Have I for this thy tedious abfence borne,
And wak'd and wifh'd whole nights for thy return?
In five long years I took no fecond spouse;
What Redriff wife fo long hath kept her vows?
Your eyes, your nofe, inconftancy betray;
Your nofe you ftop, your eyes you turn away.

"Tis faid that thou fhould'ft cleave unto thy wife;
Once thou didft cleave, and I could cleave for life.
Hear, and relent! hark, how thy children moan:
Be kind at least to thefe - they are thy own!
Be bold, and count them all; fecure to find
The honeft number that you left behind.

See how they pat thee with their pretty paws:
Why ftart you? are they fnakes? or have they claws
Thy Chriftian feed, our mutual flesh and bone:

Be kind at least to these

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they are thy own!
* Biddel, like thee, might fartheft India rove;
He chang'd his country, but retains his love :
There's captain *Pannel, abfent half his life,
Comes back, and is the kinder to his wife:
Yet Pannel's wife is brown, compar'd to me,
And Mistress Biddel fure is fifty-three!

Not touch me! Never neighbour call'd me slut
Was Flimnap's dame more fweet in Lilliput ?
I've no red hair, to breathe an odious fume;
At least thy confort's cleaner than thy groom.
Why then that dirty ftable-boy thy care?
What mean thofe vifits to the forrel mare?
Say, by what witchcraft, or what dæmon led,
Preferr'ft thou litter to the marriage-bed!

Some fay the devil himfelf is in that mare :
If fo, our Dean fhall drive him forth by prayer.
Some think you mad; fome think you are poffeft;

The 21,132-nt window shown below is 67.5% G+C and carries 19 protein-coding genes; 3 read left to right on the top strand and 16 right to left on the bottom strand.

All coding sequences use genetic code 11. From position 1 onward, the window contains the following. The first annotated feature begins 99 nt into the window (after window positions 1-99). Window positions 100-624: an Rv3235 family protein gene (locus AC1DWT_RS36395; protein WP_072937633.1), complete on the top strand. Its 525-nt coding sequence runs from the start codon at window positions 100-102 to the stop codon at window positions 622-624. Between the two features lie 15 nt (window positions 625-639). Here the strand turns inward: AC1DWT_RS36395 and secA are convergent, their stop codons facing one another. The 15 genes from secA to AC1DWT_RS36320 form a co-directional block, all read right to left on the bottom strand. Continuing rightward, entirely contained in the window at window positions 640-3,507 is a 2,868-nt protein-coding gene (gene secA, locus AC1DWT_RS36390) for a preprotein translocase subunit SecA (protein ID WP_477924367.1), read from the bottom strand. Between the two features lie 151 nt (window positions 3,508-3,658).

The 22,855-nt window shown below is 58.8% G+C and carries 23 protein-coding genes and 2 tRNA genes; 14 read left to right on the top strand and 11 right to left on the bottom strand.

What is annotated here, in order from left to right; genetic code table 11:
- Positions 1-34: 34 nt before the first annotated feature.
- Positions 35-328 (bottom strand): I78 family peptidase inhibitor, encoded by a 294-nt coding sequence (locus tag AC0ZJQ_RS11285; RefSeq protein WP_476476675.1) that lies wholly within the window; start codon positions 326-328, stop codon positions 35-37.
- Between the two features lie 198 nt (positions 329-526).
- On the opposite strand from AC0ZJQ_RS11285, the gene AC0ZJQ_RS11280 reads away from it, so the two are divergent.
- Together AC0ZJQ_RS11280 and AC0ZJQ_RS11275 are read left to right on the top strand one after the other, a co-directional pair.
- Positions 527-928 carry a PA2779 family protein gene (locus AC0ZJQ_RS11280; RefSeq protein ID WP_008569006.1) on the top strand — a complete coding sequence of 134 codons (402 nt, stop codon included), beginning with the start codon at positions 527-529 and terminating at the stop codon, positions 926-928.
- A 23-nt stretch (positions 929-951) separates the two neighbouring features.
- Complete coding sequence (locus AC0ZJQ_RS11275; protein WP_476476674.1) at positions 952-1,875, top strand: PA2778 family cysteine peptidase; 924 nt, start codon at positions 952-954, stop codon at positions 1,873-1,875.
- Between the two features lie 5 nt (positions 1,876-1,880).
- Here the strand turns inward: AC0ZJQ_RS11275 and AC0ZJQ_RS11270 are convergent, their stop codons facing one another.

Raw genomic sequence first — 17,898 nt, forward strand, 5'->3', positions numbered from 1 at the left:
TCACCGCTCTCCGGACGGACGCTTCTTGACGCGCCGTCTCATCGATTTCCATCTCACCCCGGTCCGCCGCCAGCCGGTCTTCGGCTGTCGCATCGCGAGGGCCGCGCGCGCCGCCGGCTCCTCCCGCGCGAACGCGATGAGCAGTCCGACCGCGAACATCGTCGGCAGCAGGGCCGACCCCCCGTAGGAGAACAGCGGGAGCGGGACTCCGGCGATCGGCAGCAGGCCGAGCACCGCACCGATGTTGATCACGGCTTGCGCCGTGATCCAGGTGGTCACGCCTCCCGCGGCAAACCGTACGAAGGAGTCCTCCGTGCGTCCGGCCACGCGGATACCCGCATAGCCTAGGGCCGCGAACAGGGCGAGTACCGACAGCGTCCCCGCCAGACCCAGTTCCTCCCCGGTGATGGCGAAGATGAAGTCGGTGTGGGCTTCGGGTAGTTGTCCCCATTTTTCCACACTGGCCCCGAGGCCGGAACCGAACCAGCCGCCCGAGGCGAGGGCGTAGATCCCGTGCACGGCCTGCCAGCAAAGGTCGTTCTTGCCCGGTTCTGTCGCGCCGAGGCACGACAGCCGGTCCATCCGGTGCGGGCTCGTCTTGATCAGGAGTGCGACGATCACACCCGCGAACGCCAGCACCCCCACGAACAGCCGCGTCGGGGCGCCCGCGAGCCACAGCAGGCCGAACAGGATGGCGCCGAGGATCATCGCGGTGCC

That Bedlam and clean ftraw will fuit you beft.

*Names of the fea-captains mentioned in the Travels..

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Vain means, alas, this phrenzy to appease!
That straw, that straw would heighten the disease.

My bed (the fcene of all our former joys,
Witnefs two lovely girls, two lovely boys)
Alone I prefs; in dreams I call my dear,

I ftretch my hand; no Gulliver is there!
I wake, I rife, and, fhivering with the froft,
Search all the house: my Gulliver is loft !
Forth in the streets I rush with frantic cries;
The windows open; all the neighbours rife :
Where fleeps my Gulliver? O tell me where !
The neighbours anfwer, "With the forrel mare !”
At early morn' I to the market hafte
(Studious in every thing to please thy taste);
A curious fowl and 'sparagus I chose

(For I remember'd you were fond of those);
Three fhillings coft the firft, the last seven groats;
Sullen you turn from both, and call for oats.

Others bring goods and treasure to their houses,
Something to deck their pretty babes and spouses;
My only token was a cup like horn,

That's made of nothing but a lady's corn.
'Tis not for that I grieve; no, 'tis to fee
The groom and forrel mare preferr'd to me!
These for fome moments when you deign to quit,
And (at due distance) fweet difcourfe admit,
'Tis all my pleasure thy paft toil to know,
For pleas'd remembrance builds delight on woe.
At every danger pants thy confort's breast,
And gaping infants fquall to hear the reft.